Novak Djokovic, Rafael Nadal into Monte Carlo last eight

Updated 18 April 2019
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Novak Djokovic, Rafael Nadal into Monte Carlo last eight

  • Medvedev eliminates 6th seed Tsitsipas in three sets

MONTE CARLO: Top seed Novak Djokovic and 11-time champion Rafael Nadal showed no mercy in dominating wins to power into the Monte Carlo Masters quarterfinals on Thursday.

Djokovic extended his winning streak against US players with a 6-3, 6-0 defeat of Taylor Fritz.

The two-time tournament champion has now won nine in a row over Americans since losing at Wimbledon in 2016 to Sam Querrey.

“It was very challenging to play in these (windy) conditions,” Djokovic said. “Taylor just flattens the ball.

“We had five, six close games in the first set, I just managed to break his resistance midway through.

“After that, things went on my side and I felt more comfortable.

“This was one of these days where you just have to hang in there and try to put an extra ball back in the court — that was enough.”

Nadal repeated last year’s semifinal win over Grigor Dimitrov, beating the Bulgarian for the 12th time, 6-4, 6-1.

“I’m very, very happy, this is an important victory for me,” the second seed said after winning his 23rd consecutive set at the tournament.

“Grigor is a super talent and is very dangerous. It was a positive match for me.

“I had a good day, I can be happy with what I did on court.

“When you don’t play on clay for almost a year, every win is important for the confidence, especially as I’m coming back from injury.”

Spain’s 17-time Grand Slam champion started his clay season this week after missing a month with another knee problem and has title-holder points to defend here plus Barcelona, Rome and Roland Garros.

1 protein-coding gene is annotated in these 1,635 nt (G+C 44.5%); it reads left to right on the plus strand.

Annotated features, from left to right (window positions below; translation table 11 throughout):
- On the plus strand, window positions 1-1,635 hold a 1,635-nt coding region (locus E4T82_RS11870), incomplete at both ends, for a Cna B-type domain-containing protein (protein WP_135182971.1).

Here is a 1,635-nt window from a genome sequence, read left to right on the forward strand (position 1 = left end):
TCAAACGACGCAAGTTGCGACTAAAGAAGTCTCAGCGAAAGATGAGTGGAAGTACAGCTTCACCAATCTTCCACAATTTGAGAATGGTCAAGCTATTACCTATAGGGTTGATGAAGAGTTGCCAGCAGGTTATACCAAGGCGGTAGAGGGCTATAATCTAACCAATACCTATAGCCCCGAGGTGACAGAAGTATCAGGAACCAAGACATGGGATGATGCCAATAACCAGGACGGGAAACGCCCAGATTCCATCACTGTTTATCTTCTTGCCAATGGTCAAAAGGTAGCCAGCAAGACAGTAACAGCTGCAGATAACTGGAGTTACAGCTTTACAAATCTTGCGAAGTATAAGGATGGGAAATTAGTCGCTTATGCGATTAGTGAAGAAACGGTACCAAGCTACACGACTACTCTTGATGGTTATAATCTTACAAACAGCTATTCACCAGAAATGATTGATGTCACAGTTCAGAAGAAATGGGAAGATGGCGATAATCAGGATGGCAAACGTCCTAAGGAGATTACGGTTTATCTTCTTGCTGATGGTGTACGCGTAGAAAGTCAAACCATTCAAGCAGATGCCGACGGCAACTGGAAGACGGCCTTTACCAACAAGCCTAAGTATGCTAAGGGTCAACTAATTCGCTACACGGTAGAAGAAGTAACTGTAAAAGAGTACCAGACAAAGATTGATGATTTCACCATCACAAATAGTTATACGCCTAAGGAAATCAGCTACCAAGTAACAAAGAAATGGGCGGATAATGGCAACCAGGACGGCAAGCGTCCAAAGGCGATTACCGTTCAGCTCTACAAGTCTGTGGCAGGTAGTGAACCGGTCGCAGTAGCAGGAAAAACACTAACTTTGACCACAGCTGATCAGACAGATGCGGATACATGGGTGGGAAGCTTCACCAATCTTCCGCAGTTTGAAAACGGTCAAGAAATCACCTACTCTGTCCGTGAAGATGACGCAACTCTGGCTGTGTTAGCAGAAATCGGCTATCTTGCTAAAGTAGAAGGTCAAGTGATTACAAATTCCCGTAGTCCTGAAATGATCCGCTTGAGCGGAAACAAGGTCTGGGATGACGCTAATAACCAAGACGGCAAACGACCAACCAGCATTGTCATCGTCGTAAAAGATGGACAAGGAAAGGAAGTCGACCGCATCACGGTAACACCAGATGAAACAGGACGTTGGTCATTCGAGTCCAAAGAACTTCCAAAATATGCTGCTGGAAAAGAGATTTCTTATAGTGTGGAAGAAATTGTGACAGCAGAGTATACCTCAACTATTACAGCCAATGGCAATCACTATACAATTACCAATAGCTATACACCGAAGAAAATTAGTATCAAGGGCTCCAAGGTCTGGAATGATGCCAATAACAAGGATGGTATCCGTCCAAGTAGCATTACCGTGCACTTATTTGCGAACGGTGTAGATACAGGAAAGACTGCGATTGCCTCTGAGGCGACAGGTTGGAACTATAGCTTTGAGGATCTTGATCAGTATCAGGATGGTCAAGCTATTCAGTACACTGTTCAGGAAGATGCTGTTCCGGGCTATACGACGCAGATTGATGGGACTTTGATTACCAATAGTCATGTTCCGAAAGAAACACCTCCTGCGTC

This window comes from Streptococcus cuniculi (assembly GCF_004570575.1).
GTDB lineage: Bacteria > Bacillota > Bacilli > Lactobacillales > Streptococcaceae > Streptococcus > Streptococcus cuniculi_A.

The king of clay is bidding for a 12th trophy in the principality. His record at the event is a staggering 70-4.

Nadal spent almost an hour in securing the first set but picked up the pace in the second as he ran out the winner.

He next faces Guido Pella, who defeated Italy’s Marco Cecchinato 6-4, 4-6, 6-4.

World No. 1 Djokovic will be playing his ninth quarterfinal here from 13 appearances at his home event.

Djokovic turned in a steady performance with a dozen winners and unforced errors, while his opponent committed nearly 30 unforced errors in 68 minutes.

Sixth seed Stefanos Tsitsipas earlier lost 6-2, 1-6, 6-4 as Daniil Medvedev continued his run of form.

The Russian will next line up against Djokovic after losing to him in January in the Australian Open fourth round.

Tsitsipas was caught on the back foot facing three match points as he trailed 0-40 on his serve late in the second set. After saving the first two, the Greek botched the third to seal his exit after an hour and three-quarters.

Medvedev increased his leading total of ATP season match wins to 20 as a result after he beat Tsitsipas for the fourth time in as many attempts.

“This was a great achievement for me,” Medvedev said. “Everything was perfect today.

“Some wind came up in the second set and I could not get used to it. But in the third, I just worked to put every ball in the court.

“I was pleased to fight back after going a break down in the third set.”

The player who stands a career-high 14th credits his rising form to a renewed dedication to the sport.

“I’ve been working hard for the past 18 months —  since before the start of 2018. I’ve dedicated my life to tennis, which I did not do before,” Medvedev said.

“I had my best season last year — hopefully this year will be better.”

The Russian reached his first quarterfinal at the Masters 1000 level after winning his second match against a Top 10 opponent.

Tsitsipas, runner-up last season to Nadal in Toronto, suffered his eighth defeat of the season against 18 wins and will try and lift his game next week on the clay of Barcelona. 

Italian qualifier Lorenzo Sonego defeated Britain’s Cameron Norrie 6-2, 7-5.